ATHENS (Reuters) - Dozens of angry Greek parents handed over their children to bewildered officials on Wednesday in a symbolic protest against the abolition of tax breaks for large families as part of cuts demanded by foreign lenders.
“Here you go, you can raise them,” Nikolaos Smoloktos, head of the group representing Greeks with three or more children in the town of Drama, northern Greece, told the tax director.
The parents held banners reading “Stop killing our families” in one hand and strollers in the other as they walked straight into the director’s office and pushed their children towards him to make their protest.
Greece’s cash-strapped government has pledged austerity measures worth about 12 billion euros for 2013 and 2014 to try to secure more aid from the European Union and International Monetary Fund to keep it afloat.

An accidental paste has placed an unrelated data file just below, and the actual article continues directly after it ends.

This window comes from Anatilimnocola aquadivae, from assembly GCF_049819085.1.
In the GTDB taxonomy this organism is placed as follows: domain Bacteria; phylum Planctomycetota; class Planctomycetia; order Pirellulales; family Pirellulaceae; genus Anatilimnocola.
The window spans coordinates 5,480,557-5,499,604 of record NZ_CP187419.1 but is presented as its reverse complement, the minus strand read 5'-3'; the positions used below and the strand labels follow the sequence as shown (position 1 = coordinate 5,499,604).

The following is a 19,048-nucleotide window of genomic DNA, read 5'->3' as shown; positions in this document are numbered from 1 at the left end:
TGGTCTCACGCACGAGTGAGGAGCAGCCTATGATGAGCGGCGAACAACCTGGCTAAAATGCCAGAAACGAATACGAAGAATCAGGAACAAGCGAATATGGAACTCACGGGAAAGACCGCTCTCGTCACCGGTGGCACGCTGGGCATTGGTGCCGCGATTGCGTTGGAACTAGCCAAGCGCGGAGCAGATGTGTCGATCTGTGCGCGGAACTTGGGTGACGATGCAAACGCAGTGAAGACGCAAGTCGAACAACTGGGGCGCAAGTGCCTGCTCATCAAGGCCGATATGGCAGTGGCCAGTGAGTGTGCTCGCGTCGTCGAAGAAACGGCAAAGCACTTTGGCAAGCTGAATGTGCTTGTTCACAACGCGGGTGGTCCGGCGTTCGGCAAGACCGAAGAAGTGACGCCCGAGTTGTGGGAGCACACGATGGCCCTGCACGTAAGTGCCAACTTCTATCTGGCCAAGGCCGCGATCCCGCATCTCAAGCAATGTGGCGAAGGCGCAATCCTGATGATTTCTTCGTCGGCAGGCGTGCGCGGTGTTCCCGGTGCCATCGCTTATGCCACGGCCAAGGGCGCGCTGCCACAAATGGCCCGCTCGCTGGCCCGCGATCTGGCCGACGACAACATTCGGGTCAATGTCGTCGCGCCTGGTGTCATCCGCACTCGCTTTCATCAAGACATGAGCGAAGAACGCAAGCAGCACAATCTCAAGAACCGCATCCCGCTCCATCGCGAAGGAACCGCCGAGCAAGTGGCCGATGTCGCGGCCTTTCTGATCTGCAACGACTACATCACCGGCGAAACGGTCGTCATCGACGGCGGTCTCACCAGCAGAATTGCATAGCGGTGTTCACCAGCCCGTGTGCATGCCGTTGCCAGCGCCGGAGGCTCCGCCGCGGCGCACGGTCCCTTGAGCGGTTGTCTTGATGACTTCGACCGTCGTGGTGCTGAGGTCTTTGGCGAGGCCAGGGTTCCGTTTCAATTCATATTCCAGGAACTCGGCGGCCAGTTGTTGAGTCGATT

But the conservative-led coalition has come under growing pressure from Greeks, who have begun a series of protests and strikes against the latest round of cutbacks.
“We are used to making sacrifices but this is too much,” Smoloktos, a father of four, told Reuters by telephone after the protesters left, taking their children with them.
“We just hope they’ll change their mind and vote against these horrible measures.”
Reporting by Renee Maltezou; Editing by Alison Williams